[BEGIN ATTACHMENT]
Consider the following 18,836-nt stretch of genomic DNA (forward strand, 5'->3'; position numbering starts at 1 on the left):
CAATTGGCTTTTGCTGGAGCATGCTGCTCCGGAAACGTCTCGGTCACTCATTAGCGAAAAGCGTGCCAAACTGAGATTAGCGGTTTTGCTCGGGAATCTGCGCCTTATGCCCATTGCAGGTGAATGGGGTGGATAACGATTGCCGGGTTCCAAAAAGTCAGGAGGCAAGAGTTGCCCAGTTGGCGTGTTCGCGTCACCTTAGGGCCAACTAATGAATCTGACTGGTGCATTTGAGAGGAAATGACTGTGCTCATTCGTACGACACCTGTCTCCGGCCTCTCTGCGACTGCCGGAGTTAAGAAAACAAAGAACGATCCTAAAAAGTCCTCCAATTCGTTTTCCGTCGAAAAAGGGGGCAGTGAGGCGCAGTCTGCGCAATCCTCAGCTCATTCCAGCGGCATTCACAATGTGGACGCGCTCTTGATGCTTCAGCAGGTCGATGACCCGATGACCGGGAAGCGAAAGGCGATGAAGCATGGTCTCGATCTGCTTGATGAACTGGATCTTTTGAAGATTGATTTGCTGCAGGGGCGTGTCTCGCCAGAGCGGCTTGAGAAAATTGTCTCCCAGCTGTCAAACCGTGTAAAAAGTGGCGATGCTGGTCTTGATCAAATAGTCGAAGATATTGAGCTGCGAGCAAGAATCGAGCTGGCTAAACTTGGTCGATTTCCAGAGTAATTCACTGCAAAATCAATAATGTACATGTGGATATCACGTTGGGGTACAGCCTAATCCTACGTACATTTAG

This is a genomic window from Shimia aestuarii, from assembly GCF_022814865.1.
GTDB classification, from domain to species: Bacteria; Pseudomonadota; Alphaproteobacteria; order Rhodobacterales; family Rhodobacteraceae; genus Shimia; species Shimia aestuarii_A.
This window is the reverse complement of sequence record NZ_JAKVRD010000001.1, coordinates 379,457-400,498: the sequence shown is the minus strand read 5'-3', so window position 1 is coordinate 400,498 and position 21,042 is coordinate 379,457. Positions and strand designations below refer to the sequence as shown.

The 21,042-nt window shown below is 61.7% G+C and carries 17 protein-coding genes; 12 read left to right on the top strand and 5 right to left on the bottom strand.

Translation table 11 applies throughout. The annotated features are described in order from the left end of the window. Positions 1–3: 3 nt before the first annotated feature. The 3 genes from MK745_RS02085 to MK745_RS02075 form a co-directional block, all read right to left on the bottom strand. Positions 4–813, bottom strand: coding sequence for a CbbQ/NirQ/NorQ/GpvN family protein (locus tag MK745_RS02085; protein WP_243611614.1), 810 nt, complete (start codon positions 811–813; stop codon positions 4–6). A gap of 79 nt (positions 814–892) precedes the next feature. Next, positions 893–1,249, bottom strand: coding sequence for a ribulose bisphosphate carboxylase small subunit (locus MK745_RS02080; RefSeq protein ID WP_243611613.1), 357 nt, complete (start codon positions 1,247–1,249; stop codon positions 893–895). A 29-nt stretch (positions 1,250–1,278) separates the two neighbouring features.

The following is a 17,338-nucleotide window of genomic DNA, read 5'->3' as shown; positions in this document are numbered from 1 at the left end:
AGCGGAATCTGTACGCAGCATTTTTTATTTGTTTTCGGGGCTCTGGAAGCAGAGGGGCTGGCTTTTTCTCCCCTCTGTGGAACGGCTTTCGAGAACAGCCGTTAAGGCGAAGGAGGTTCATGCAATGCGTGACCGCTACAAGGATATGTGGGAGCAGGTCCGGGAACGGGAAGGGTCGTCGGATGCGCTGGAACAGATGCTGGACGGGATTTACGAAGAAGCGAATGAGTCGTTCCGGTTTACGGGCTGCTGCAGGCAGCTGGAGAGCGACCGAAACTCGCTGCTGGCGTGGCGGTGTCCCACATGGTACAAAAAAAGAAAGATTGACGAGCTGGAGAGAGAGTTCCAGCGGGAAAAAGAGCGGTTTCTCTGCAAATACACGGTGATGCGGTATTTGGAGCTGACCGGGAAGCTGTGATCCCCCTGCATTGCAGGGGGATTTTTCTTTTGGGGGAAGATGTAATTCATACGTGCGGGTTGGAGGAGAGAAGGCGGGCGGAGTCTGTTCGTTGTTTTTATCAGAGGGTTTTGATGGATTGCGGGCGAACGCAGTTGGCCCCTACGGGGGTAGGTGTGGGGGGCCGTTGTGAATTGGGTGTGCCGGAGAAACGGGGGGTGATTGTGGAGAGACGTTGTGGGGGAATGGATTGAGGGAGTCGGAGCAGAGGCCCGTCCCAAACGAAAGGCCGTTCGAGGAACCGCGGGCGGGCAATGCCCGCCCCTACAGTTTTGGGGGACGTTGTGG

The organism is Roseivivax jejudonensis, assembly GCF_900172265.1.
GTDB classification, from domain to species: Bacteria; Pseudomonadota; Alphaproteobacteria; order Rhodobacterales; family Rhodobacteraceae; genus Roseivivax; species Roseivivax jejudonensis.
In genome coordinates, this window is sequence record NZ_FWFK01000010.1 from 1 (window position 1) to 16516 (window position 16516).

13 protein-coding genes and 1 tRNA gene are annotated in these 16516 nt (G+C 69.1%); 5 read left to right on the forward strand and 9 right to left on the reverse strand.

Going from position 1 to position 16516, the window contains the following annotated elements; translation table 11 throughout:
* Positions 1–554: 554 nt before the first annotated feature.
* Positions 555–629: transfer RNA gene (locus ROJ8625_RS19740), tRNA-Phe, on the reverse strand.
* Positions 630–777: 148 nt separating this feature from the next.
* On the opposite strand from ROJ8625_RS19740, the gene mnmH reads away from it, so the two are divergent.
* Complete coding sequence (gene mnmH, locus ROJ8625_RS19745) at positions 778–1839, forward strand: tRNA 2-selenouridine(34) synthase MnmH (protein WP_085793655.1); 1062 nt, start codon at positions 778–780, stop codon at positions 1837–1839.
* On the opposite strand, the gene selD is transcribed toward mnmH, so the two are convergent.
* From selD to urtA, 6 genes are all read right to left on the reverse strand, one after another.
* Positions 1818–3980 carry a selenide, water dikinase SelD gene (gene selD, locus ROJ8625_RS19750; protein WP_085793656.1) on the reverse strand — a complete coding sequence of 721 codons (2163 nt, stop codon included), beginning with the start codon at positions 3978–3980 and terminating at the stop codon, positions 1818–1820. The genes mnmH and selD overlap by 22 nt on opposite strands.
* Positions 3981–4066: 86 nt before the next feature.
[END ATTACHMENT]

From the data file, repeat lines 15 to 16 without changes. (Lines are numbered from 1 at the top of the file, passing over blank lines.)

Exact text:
* Positions 1–554: 554 nt before the first annotated feature.
* Positions 555–629: transfer RNA gene (locus ROJ8625_RS19740), tRNA-Phe, on the reverse strand.